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Competition Law Update: CCPC Tackling Broad Range of Consumer Harms

05 April 2017

The Competition and Consumer Protection Commission (“CCPC”) has a broad statutory remit to encourage competition and to promote and protect the interests and welfare of consumers. We examine the CCPC’s dual mandate and its recent focus on tackling consumer harms.

Since its inception, the CCPC’s mandate has revolved around two core goals: to make markets work better for both consumers and businesses. However, of late, there has been a noticeable focus on the consumer protection element of this mandate, including in competition cases.

The CCPC’s competition law agenda in 2016 was concentrated on cartel detection and investigations into information sharing and anti-competitive agreements. It is clear that the detection and investigation of cartels and anti-competitive agreements will remain a top priority for the CCPC in 2017. For instance, the CCPC recently launched an investigation into alleged bid-rigging in school transport contracts. The CCPC’s focus is on cases which have a real impact on consumers.

In 2016, an investigation was concluded into the publication of recommended minimum rates by the Approved Tour Guides of Ireland (ATGI). Similarly, an ongoing investigation is being conducted concerning information sharing by private motor insurers via a third party software product. The CCPC secured commitments in the ATGI case. These ensured tour guides set their prices individually so that consumers can shop around for the best prices. In the motor insurers case, the CCPC secured undertakings from the relevant insurance providers to address its concerns about consumer harm from reduced price competition, particularly where insurers were exchanging commercially sensitive information. The CCPC’s investigation into price signalling in the motor insurance market remains on-going.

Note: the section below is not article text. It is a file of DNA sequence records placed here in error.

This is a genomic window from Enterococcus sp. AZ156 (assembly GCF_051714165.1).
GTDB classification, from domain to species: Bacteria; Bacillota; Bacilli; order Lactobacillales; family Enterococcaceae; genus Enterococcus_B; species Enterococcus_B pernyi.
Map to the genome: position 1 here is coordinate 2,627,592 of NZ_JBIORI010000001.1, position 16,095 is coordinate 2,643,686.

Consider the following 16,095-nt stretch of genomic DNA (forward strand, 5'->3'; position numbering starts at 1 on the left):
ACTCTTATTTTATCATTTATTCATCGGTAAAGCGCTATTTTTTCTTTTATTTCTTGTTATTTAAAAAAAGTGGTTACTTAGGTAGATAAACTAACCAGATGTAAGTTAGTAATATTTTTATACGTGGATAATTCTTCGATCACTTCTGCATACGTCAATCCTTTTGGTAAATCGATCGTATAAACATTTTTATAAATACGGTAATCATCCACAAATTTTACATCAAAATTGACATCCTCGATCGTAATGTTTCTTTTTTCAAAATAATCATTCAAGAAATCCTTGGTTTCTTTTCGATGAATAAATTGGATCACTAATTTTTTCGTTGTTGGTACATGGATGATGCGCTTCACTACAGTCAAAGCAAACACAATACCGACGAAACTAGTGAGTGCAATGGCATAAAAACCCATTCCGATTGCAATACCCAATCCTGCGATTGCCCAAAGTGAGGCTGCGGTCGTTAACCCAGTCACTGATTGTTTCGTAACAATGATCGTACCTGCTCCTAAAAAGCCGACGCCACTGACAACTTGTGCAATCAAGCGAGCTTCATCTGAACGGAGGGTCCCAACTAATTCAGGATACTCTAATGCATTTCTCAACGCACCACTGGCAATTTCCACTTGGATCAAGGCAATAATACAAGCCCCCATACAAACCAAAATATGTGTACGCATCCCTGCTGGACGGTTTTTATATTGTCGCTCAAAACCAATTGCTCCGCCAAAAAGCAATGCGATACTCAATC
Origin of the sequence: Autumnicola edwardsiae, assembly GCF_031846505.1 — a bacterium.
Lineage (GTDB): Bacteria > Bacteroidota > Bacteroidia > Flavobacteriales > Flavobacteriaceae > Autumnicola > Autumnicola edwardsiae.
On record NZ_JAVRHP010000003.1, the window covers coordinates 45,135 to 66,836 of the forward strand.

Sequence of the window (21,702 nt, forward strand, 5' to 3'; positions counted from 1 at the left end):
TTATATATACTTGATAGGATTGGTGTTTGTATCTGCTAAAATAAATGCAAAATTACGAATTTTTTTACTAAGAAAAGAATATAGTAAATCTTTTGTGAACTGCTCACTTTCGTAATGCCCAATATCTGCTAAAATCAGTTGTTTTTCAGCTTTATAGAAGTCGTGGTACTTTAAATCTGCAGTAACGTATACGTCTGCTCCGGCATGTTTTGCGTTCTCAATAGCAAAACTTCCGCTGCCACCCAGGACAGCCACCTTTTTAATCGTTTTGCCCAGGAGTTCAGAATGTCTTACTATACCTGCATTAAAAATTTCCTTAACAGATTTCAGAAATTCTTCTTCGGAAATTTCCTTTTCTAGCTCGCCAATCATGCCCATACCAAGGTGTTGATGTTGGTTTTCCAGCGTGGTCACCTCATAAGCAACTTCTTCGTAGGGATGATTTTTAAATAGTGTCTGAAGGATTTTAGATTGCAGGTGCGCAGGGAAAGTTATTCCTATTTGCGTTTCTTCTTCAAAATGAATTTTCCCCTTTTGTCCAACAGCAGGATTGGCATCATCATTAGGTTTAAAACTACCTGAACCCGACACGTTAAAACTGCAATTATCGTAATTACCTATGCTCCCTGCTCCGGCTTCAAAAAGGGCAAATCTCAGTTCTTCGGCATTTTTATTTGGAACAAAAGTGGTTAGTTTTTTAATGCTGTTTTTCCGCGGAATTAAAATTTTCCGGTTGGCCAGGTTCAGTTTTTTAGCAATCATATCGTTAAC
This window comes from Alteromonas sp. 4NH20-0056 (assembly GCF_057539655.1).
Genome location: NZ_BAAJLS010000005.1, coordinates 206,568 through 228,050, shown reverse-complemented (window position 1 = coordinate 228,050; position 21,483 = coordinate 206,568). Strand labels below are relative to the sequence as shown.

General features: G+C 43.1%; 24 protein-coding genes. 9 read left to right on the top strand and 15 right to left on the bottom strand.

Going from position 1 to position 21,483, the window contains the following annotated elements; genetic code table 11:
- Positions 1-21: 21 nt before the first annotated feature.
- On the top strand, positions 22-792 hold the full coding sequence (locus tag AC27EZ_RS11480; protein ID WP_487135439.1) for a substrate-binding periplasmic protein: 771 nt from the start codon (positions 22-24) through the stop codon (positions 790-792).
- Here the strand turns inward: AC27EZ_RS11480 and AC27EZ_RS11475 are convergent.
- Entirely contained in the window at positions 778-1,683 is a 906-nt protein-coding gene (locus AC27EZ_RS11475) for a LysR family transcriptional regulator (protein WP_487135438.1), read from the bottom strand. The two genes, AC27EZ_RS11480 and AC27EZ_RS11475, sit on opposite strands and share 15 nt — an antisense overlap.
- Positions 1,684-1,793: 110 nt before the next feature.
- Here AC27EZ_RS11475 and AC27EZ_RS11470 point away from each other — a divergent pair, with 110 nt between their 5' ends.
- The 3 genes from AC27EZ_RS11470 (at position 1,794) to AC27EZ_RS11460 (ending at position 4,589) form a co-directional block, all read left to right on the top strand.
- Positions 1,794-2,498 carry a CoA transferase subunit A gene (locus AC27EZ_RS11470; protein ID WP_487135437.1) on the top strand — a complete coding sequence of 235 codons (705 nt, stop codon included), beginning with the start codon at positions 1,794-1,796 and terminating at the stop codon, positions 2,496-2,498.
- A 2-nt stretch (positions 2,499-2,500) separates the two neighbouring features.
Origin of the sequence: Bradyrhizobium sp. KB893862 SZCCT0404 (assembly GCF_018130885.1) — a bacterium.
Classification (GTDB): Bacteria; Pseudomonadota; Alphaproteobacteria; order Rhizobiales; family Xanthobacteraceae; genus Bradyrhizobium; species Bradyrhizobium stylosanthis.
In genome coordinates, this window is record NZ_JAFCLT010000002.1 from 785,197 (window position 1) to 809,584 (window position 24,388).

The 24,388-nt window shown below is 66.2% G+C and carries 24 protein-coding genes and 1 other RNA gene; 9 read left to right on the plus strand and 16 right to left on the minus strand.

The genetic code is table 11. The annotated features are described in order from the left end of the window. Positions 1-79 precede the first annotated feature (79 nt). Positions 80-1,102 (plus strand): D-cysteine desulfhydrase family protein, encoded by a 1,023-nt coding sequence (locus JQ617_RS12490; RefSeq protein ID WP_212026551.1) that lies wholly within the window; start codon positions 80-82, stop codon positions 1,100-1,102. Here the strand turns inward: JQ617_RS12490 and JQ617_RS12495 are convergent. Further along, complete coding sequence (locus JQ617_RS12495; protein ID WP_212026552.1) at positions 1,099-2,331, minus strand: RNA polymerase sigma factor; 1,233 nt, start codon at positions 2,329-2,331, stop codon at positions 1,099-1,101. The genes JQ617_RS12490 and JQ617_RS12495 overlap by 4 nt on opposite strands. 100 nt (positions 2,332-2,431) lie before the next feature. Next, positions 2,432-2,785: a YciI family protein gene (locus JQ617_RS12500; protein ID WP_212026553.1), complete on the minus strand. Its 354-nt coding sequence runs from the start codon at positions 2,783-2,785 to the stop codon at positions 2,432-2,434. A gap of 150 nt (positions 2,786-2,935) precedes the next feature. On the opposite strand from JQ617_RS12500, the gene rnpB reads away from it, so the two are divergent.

In 2015, the CCPC’s consumer protection focus in competition cases was already being exhibited in commitments secured by the CCPC from Booking.com. This was on foot of a competition investigation into certain business practices of Booking.com. Among other things, the commitments required Booking.com to ensure that its customer contracts comply with applicable privacy and data protection laws. The intersection between privacy / data protection laws and competition law is a topic of much debate presently. Many commentators take the view that privacy and data protection concerns, which focus on consumer protection, are outside the ambit of competition law, which focuses on economic effects.

Continuing the theme of consumer protection in 2016, the CCPC carried out 150 unannounced inspections of trader premises in Ireland to assess their compliance with pricing legislation. The CCPC took 40 consumer protection enforcement actions against 33 traders in Ireland. These resulted in 11 compliance notices, 28 fixed payment notices, and one undertaking.

The CCPC is also using its consumer protection powers to investigate, and in some instances take criminal enforcement action against, perpetrators of vehicle crime. These offences typically involve providing false information on a car’s history. Investigations by the CCPC in 2016 into the provision of false and misleading information to consumers in relation to motor vehicles resulted in one undertaking by a car trader. The trader involved wished to avoid criminal enforcement action. In a separate action, a compensation order was handed down by the court of €5,000 against another car trader. Earlier in 2017, the CCPC took a criminal enforcement action against a Dublin car trader for misleading consumers about a vehicle’s mileage. This resulted in a three-month prison sentence being imposed on the accused.

Comment

We expect that the CCPC will continue to invoke its broad statutory powers in accordance with its dual mandate, with an emphasis on tackling consumer harms. It is likely to maintain its focus on consumer rights issues, anti-competitive behaviour and, potentially, merger control. In particular, parties now need to be prepared to give commitments that extend beyond the realm of pure competition law as a condition to merger clearance.

If you would like further information, please contact a member of our Competition & Antitrust team.


The content of this article is provided for information purposes only and does not constitute legal or other advice.

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